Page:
History of West Africa






Biafra, 1967-1970



The name BIAFRA, on early maps up into the 19th century, is allocated to a stretch of land located in the south of modern Cameroon.

In the mid 1960es, in regions of Northern Nigeria, several 10,000 Igbos were massacred - the christian Igbos weree traditionally better educated; many Igbos held better-paid jobs than the Muslim Hausa.
The massacres caused the flight of about 1,000,000 Igbo from the predominantly Muslim provinces into the predominantly christian southeast.
In 1967, Lt.Col. ODUMEGWU OJUKWU proclaimed the secession of the southeast, under the name REPUBLIC OF BIAFRA. Biafra expelled it's non-Igbo population. The capital was ENUGU.
A war ensued with the central government, which was unwilling to accept the secession. In this war, Britain supported the central government, while France supported Biafra. The war ended with the central government's victory; Biafra was reintegrated into Nigeria in 1970.






EXTERNAL
FILES
History of Nigeria, from Infoplease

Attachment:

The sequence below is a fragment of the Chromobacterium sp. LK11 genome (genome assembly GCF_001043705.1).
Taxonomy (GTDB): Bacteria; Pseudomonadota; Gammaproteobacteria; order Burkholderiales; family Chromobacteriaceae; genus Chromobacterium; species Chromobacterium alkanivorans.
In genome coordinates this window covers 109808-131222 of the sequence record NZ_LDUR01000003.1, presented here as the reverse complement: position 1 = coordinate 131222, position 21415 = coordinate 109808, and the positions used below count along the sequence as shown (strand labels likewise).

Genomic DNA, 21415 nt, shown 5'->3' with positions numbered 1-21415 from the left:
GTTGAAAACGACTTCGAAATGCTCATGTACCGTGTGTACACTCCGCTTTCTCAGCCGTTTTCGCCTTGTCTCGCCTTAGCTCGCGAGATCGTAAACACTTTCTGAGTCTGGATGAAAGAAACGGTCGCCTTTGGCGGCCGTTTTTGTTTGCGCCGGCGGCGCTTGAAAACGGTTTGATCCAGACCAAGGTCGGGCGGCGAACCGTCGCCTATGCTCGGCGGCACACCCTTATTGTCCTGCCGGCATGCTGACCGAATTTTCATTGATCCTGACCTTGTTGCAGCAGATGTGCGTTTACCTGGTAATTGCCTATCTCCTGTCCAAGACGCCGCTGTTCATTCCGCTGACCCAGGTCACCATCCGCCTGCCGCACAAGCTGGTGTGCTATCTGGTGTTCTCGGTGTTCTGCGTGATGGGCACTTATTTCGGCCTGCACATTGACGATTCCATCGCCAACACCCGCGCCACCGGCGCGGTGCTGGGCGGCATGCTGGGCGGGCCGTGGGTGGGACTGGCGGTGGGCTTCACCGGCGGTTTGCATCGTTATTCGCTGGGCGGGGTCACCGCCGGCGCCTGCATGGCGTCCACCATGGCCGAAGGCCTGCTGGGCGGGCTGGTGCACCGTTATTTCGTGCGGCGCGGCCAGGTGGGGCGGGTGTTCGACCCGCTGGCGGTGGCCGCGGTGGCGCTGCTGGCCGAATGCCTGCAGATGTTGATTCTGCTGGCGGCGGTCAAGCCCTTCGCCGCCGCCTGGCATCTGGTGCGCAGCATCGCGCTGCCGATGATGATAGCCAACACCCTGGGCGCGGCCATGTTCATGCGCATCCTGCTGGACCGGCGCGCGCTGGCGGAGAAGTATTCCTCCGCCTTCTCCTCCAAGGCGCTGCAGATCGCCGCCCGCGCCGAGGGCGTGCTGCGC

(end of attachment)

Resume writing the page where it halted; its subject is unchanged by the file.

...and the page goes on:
The Biafran War, from Postimperial & Postcolonial Literature in English
CASCON Case NIB : Nigeria (Biafra) 1967-1970, by L.P. Bloomfield, L. Moulton
Biafra, from Airline History
DOCUMENTS Flag of Biafra, from Flags of the World
Coat of Arms, from Wappenlexikon, comment in German
Photo-essay of the Biafran War, by Philip Emeagwali, contains photos, banknotes, coins, stamps, document : Ahiara Declaration of 1969, poorly organized
Banknotes, from Ron Wise's World Paper Money
Image from Bilddatenbank Weltchronik.de : Genocide in Biafra, 1970
Coin of Biafra, from Joel's Coins, a commercial site, scroll down
Banknotes of Biafra, from cgb.fr
REFERENCE



This page is part of World History at KMLA
First posted in 2001, last revised on November 6th 2004

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